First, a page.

Stand Up To Bullying!

Stand Up To Bullying!

12 July 2018

Signs and symptoms of bullying – how to know what to look out for

 Article courtesy of Internet Matters


When children are being bullied, whether it’s online or face to face, they can find it very difficult to talk about.  Particularly as children become teens many don’t want to tell their guardians as they feel ashamed, scared, helpless and worried about the repercussions. So it’s important to recognise the signs.

If a child tries to avoid school or socialising, becomes withdrawn from family and friends and seems depressed, then these may be symptoms that they are being bullied. In the case of physical bullying you may also find damaged or missing belongings and injuries that your child can’t explain or tries to brush off.

Cyberbullying can be an extension of bullying that’s going on during the school day. What makes online bullying or cyberbullying particularly tough for children is that it can be hard to get away from. Young people could be bullied anywhere, anytime – even when they’re at home – and this can be devastating. Cyberbullying can have a large audience too. Posts on social networks, emails or group chats can be seen by lots of people very quickly. As so much communication happens between children by mobile phone and online, cyberbullying can occur through many channels:

  • Text – sending mean, abusive or threatening text messages
  • Social networks – posting cruel messages on sites like Facebook or setting up a fake profile or group about someone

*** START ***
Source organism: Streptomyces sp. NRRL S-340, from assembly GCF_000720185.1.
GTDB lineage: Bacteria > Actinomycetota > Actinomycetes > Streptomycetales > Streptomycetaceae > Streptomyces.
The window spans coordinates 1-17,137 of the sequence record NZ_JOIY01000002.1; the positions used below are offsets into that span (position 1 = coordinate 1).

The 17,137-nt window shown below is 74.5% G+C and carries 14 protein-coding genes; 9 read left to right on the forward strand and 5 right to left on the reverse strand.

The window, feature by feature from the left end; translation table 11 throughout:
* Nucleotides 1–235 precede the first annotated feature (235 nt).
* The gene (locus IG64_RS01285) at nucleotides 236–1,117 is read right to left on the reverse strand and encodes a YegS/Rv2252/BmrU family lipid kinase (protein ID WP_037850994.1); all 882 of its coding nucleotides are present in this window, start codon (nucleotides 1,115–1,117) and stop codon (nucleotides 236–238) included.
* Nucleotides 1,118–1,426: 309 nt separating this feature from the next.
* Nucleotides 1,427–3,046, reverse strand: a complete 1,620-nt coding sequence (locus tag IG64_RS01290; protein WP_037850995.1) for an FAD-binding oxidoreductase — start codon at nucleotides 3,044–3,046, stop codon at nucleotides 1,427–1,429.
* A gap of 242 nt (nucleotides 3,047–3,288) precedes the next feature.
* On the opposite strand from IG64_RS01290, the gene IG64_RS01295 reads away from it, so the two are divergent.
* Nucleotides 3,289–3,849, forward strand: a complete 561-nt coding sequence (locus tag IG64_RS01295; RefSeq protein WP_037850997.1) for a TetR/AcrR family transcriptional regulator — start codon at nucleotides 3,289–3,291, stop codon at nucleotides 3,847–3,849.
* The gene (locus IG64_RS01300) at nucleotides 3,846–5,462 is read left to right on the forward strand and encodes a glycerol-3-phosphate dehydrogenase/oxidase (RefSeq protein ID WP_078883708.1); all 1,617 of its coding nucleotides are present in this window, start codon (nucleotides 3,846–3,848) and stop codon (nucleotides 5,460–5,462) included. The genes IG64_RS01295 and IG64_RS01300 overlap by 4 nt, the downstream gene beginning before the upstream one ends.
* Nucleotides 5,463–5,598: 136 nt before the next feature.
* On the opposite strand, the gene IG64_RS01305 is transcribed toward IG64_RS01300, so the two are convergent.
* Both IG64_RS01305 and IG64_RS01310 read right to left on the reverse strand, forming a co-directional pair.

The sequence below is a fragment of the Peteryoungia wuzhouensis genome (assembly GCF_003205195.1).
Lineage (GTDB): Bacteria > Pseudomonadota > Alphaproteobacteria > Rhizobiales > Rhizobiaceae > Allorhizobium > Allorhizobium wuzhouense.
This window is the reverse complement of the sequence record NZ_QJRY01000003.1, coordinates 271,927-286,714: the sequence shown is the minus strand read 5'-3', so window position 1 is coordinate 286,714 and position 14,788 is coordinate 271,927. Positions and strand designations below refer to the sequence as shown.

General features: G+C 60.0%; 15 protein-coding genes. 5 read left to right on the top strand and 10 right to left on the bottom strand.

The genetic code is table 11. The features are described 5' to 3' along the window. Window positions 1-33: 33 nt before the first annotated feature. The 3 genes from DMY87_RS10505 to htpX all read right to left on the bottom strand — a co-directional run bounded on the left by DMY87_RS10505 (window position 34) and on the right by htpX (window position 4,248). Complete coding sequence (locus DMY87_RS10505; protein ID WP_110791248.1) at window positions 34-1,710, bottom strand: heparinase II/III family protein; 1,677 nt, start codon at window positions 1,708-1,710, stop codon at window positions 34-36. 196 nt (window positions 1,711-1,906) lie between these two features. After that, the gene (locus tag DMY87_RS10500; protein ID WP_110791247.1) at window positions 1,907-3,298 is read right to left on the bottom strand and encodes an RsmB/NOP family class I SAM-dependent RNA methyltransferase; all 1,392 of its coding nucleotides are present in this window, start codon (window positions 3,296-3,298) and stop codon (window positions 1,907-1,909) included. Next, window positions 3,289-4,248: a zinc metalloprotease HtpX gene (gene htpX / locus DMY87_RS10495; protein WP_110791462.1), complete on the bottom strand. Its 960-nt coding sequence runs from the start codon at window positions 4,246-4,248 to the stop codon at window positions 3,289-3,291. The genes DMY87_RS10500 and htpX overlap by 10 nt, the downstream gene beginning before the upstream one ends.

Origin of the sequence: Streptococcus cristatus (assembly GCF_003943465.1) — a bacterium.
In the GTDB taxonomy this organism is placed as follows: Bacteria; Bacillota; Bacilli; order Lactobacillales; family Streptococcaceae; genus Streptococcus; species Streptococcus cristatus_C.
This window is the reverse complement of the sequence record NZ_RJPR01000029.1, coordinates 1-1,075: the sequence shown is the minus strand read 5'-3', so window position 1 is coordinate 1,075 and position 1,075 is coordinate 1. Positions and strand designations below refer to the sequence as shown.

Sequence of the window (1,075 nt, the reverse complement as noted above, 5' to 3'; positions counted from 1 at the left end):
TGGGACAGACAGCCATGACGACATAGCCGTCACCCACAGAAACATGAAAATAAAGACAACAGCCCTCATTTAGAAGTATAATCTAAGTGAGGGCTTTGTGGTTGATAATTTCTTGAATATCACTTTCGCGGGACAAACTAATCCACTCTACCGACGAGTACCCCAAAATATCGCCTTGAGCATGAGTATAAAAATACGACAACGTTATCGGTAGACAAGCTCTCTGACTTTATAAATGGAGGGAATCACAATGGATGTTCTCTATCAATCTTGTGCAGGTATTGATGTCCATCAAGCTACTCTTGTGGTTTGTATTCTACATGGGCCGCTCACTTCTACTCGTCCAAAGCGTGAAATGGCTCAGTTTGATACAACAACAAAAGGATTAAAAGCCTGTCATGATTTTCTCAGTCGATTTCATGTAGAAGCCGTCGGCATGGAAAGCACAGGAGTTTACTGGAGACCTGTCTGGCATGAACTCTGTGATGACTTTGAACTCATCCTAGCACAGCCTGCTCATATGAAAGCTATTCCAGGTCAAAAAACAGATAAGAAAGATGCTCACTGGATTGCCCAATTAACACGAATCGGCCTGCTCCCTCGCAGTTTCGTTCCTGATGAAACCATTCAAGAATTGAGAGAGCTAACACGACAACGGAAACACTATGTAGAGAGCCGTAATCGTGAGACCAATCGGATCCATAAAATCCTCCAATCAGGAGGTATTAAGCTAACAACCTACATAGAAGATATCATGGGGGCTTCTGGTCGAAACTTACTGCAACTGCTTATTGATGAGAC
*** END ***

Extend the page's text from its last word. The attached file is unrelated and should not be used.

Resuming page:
• Email or instant message – sending nasty or threatening emails or instant messages
  • Sharing embarrassing or inappropriate images – publishing or sharing photos, videos or web cam footage of someone without their permission
  • Chatrooms – saying mean, threatening or offensive things about others in online chatrooms
  • Interactive games – purposely blocking, ignoring or excluding an individual from multi-player games

Children’s online conversations are lively and they may say things that they wouldn’t necessarily say face to face, so sometimes it’s difficult for children to understand the intent of certain comments without physical cues. Is it a joke or is someone being intentionally hurtful or malicious? We need to help children to understand and recognise this.

If a child is being cyberbullied, it will affect their online behaviour. Signs to look out for are when they:

  • stop using the computer suddenly or unexpectedly
  • seem nervous or jumpy when an instant message, text message or email appears
  • are angry, depressed, or frustrated after using the computer
  • avoid discussions about what they are doing on the computer

People that cyberbully can also remain anonymous, by using fake profiles on social networking sites or blocking their phone numbers. This can make it harder to identify the bullies, but texts and other messages can be saved as proof of the bullying.

For more information on cyberbullying visit Internet Matters.

Note: Internet Matters is an independent, not-for-profit organisation which aims to help parents keep their children safe online.